By 1985, as local homes were demolished and rebuilt to architects’ designs, the village had begun to change from ‘a beautiful Moorish clutter of cubist homes’ to a slightly ugly town with narrow streets and a wonderful view. The foreigners themselves continued to enjoy Mojácar (although its fame abroad was vanishing), and many chose to live in La Paratá (on a high mountain overlooking the beach, ridiculously British), or along the beach itself, still at apparently ludicrous prices. Mojácar was a fine place: there was no Sky television and the only news came from the World Service of the BBC – far off and, beyond the fluctuations in the daily rate of exchange, of little interest.
The second mayor (third really, the age of ‘mociones de censura’ had begun) was Mayor Bartolo, a PSOE man who had worked in the Turre Caja de Ahorros. Bartolo was – one way or another – influenced towards the new president of the Junta de Andalucía, Manuel Chaves, and, inspired to make Mojácar a modern town, he brought back an architect called Nicolás Cermeño, by chance Chaves’ nephew, to rebuild the old Mojácar fountain – La Fuente.
It would be the beginning of the end of Mojácar and its easy cohabitation.
Remarkably, an open meeting was held in the Town Hall to discuss the plan for a new tourist fountain to take the place of the old public one. The mojaqueros were against the idea – one of them, José María (carpenter and undertaker), gave a famous speech about how he had seen enough marble to last a lifetime and he was against an austere gray marble fuente. We all agreed.
The foreigners were aghast. An early copy of ‘The Entertainer’ (the English-language newspaper) has a picture of a local Brit holding a placard which reads ‘Ninety Thousand Pounds to Wash my Knickers?’ (the reference being that, in those days, the fuente was used by washerwomen as a laundry). A few days later, the foreigners made a demonstration in protest against the outrage. They were (unwisely) led by an American actor and long-term local resident called Charles Baxter (who lived openly with his Spanish boyfriend) together with Silvio Narizzano (whose sexual perversions in Hollywood and London were palpably well-known locally, as was his artist and playwright boyfriend Win Wells). I was warned by Antonio, a local friend, ‘to keep clear’. It was well that he told me, because the foreigners, amassed in the main square, were set upon by the mojaqueros and a fight developed. Eventually, the Guardia Civil arrested Silvio (later to be freed: ‘unshackle that man’, said the mayor standing outside the Town Hall. Silvio gave him a large bunch of roses and a kiss). Shortly after the event, Charles Baxter – the gray-haired dapper doyen of the foreigners – left Mojácar for good.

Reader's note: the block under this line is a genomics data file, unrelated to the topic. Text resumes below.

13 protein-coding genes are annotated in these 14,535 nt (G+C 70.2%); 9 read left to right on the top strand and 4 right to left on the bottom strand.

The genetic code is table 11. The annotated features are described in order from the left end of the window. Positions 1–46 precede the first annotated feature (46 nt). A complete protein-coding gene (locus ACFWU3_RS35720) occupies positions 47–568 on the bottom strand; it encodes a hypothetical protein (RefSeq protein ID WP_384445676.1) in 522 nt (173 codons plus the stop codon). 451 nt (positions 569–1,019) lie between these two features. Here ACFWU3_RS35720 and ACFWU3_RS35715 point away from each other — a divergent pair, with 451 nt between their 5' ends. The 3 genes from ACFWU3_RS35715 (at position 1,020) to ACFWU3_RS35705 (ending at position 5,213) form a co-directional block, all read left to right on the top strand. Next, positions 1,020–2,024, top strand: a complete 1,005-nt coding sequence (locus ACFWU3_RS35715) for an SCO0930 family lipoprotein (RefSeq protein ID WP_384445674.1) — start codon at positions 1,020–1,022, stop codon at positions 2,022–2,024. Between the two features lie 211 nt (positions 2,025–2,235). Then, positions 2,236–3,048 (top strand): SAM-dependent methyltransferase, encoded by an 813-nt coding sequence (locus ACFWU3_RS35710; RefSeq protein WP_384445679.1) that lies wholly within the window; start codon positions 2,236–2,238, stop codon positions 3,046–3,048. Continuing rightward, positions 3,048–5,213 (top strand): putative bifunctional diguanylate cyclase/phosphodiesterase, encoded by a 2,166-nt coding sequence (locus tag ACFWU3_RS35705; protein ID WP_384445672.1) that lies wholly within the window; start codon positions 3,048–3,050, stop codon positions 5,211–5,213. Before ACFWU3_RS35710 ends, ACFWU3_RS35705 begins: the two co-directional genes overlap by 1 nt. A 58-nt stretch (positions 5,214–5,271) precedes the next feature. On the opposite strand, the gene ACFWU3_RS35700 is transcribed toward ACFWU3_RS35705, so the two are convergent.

The mojaqueros had the last word – we don’t like the new fuente but it’s for us to complain – not you. The relationship with the foreigners was broken.
A few months later, Bartolo used the same architect to ‘remodel’ the Castillo. No one complained.
Years after (in 2014), a local man called Francisco Haro, the son of the old owner of the Hotel Indalo, wrote an astonishing homage to the early foreigners who had brought Mojácar back from the brink of ruin, a fully-illustrated book called ‘Mojaqueros de Hecho’ (Honorary Mojaqueros). Tales of Fritz the mad artist, Charlie Braun, Bill Napier, Paul Beckett, Ulf Dietrich, Ric Davis, the Polansky brothers, Salvatore, Geri, Theresa and many more who brought wealth, fame and fun to the area. The book was completely ignored by the current Town Hall which has, at best, an uneasy relationship with the guiris. These days, and despite the 60% of foreign inhabitants (more or less, depending on the vagaries of the town hall padrón), Mojácar is considered officially as a seasonal tourist town.